What is the best way to compare the quality of floating-point math libraries (e.g., sin, cos and log)? The traditional approach for evaluating the quality of an algorithm implementing a mathematical function is based on mathematics; methods have been developed to calculate the maximum error between the calculated and the actual value. The answer produced by this approach does not say anything about how frequently this maximum error will occur, only that it occurs at least once.

The log (natural logarithm) is probably the most frequently used mathematical function and I decided to compare a few implementations; R statistical package version 2.11.1 and glibc (libm version 2.11.2) both running under Suse 11.3 on an AMD Athlon 64 X2, and Cygwin version 1.7.1 under Windows XP SP 2 on another AMD Athlon 64 X2.

The algorithm often used to implement mathematical functions involves evaluating a polynomial expression (e.g., Chebyshev polynomials) within a small range of values (various methods are used to map the argument into this range and then scale the calculated result). I decided to initially treat the implementations under test as black boxes and did not know the ranges they used; a range of 0.1 to 1.0 seemed like a good idea and I generated all single precision floating-point values between these two bounds (all 28,521,267 of them, with each adjacent pair still having 2^29 double precision values between them).

#include <math.h>
#include <stdio.h>
int main(int argc, char *argv[])
float val = 0.1,
       max_val = 1.0;
while (val < max_val)
   printf("%12.10f\n", val);
   val=nextafterf(val, 1.1);

This list of 28 million values was fed as input to three programs:

  • bc, which was used to generate the list of assumed to be correct logarithm of these 28 million values. R supports 64-bit IEEE compliant floating-point values, as do the C compilers/libraries used, and the number of decimal digits supported in this representation is 15. To provide greater accuracy to compare against the values generated by bc contained 17 digits, an extra two decimal digits over the IEEE values.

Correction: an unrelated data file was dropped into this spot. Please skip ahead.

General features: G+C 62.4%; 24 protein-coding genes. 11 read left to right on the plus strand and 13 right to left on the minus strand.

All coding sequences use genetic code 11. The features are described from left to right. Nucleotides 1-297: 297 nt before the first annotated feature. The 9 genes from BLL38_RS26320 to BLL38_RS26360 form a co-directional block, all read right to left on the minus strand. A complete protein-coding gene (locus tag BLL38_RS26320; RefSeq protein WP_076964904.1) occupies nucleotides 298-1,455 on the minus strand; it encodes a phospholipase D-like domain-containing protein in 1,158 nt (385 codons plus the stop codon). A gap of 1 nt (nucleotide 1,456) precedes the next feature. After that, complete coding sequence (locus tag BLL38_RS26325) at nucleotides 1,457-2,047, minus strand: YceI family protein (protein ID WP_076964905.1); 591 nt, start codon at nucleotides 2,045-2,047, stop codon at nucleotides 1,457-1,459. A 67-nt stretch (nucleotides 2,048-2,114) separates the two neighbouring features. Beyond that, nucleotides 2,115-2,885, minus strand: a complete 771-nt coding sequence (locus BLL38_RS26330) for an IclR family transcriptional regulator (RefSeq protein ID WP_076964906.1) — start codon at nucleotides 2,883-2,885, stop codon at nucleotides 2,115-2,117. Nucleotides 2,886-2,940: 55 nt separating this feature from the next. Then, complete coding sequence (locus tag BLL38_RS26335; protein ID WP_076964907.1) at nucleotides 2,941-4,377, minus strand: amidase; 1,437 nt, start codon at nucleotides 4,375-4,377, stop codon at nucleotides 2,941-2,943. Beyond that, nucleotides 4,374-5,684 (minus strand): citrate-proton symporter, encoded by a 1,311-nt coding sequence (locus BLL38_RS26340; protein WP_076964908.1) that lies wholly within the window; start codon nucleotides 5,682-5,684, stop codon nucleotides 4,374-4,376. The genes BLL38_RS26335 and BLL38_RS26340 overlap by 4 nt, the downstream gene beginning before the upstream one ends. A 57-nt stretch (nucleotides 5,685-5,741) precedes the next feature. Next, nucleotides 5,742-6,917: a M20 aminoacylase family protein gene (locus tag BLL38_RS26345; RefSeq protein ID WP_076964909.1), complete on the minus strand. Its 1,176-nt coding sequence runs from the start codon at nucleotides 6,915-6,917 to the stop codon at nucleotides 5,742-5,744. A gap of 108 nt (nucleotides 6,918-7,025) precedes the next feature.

while ((val=read() > 0))
  • A C program.
    #include <math.h>
    #include <stdio.h>
    int main(int argc, char *argv[])
    double val;
    while (!feof(stdin))
       scanf("%lf", &val);
       printf("%17.15f\n", log(val));
  • A R program.
    base_range=file("stdin", open="r")
    base_val=as.numeric(readLines(base_range, n=1))
    while (length(base_val) != 0)
       cat(format(log(base_val), nsmall=15), file=stdout())
       cat("\n", file=stdout())
       base_val=as.numeric(readLines(base_range, n=1))

The output of the C and R programs was then compared against the output from bc; which unfortunately creates a dependency on the accuracy of the C & R binary to decimal output routines (the subsequent comparison process gets around the decimal-to-binary input problem by reading the log values as strings and comparing the last few digits of each respective value). Accurate floating-point I/O needs something like hexadecimal floating constants.

Plotting the number of computed values of log that differ by a given amount from the value computed by bc we get (values whose error is below -50 will be rounded down and those above 50 rounded up, ignoring the issue of round to even):

Error in evaluation of log

The results (raw data for R, Linux C and Cygwin C) show that around 5.6% of values are off by one in the last (15th) digit (Cygwin was slightly worse at 5.7%). The results for R/Linux C were almost identical and a quick check of the R source tree showed that R calls the C library function to evaluate log (it is a bit worrying that R is dependent on the host maths library, they should think about replacing this dependency by something like MPFR tout suite; even though the 64-bit glibc library is of very high quality it still has an environmental dependency).

Being off by one in the last decimal place is unlikely to keep many people awake at night. But if we want a measure of quality, is percentage of inaccurate values a useful measure of math library quality? Provided it is coupled with the amount of inaccuracy I think this is a useful measure.

CPUs also exhibit hardware faults

October 31st, 2009 No comments